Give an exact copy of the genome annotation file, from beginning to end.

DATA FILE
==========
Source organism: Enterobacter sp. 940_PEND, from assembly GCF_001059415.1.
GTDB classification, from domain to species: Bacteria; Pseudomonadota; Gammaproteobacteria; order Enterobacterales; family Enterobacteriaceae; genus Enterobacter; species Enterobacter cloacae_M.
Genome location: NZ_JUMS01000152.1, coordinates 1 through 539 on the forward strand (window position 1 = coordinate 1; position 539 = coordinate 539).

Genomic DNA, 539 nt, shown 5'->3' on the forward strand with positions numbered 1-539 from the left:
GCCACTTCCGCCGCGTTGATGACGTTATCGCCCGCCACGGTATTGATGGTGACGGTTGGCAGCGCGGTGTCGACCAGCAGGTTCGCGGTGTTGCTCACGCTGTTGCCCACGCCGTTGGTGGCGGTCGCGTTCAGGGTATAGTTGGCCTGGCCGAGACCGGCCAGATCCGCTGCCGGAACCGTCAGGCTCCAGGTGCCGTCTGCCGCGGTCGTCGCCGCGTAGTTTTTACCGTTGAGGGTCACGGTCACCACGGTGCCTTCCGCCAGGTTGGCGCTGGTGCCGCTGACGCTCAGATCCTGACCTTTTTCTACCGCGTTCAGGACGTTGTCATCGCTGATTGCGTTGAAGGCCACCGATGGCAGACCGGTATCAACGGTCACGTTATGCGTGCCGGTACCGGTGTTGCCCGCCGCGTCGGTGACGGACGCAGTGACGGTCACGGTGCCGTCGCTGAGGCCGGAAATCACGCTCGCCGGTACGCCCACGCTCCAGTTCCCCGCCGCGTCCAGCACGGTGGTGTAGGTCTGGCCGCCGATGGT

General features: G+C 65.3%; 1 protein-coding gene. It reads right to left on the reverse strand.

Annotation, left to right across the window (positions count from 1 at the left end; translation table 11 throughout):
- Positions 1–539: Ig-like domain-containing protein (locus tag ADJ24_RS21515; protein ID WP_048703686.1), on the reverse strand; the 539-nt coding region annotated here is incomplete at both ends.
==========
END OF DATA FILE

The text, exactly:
Source organism: Enterobacter sp. 940_PEND, from assembly GCF_001059415.1.
GTDB classification, from domain to species: Bacteria; Pseudomonadota; Gammaproteobacteria; order Enterobacterales; family Enterobacteriaceae; genus Enterobacter; species Enterobacter cloacae_M.
Genome location: NZ_JUMS01000152.1, coordinates 1 through 539 on the forward strand (window position 1 = coordinate 1; position 539 = coordinate 539).

Genomic DNA, 539 nt, shown 5'->3' on the forward strand with positions numbered 1-539 from the left:
GCCACTTCCGCCGCGTTGATGACGTTATCGCCCGCCACGGTATTGATGGTGACGGTTGGCAGCGCGGTGTCGACCAGCAGGTTCGCGGTGTTGCTCACGCTGTTGCCCACGCCGTTGGTGGCGGTCGCGTTCAGGGTATAGTTGGCCTGGCCGAGACCGGCCAGATCCGCTGCCGGAACCGTCAGGCTCCAGGTGCCGTCTGCCGCGGTCGTCGCCGCGTAGTTTTTACCGTTGAGGGTCACGGTCACCACGGTGCCTTCCGCCAGGTTGGCGCTGGTGCCGCTGACGCTCAGATCCTGACCTTTTTCTACCGCGTTCAGGACGTTGTCATCGCTGATTGCGTTGAAGGCCACCGATGGCAGACCGGTATCAACGGTCACGTTATGCGTGCCGGTACCGGTGTTGCCCGCCGCGTCGGTGACGGACGCAGTGACGGTCACGGTGCCGTCGCTGAGGCCGGAAATCACGCTCGCCGGTACGCCCACGCTCCAGTTCCCCGCCGCGTCCAGCACGGTGGTGTAGGTCTGGCCGCCGATGGT

General features: G+C 65.3%; 1 protein-coding gene. It reads right to left on the reverse strand.

Annotation, left to right across the window (positions count from 1 at the left end; translation table 11 throughout):
- Positions 1–539: Ig-like domain-containing protein (locus tag ADJ24_RS21515; protein ID WP_048703686.1), on the reverse strand; the 539-nt coding region annotated here is incomplete at both ends.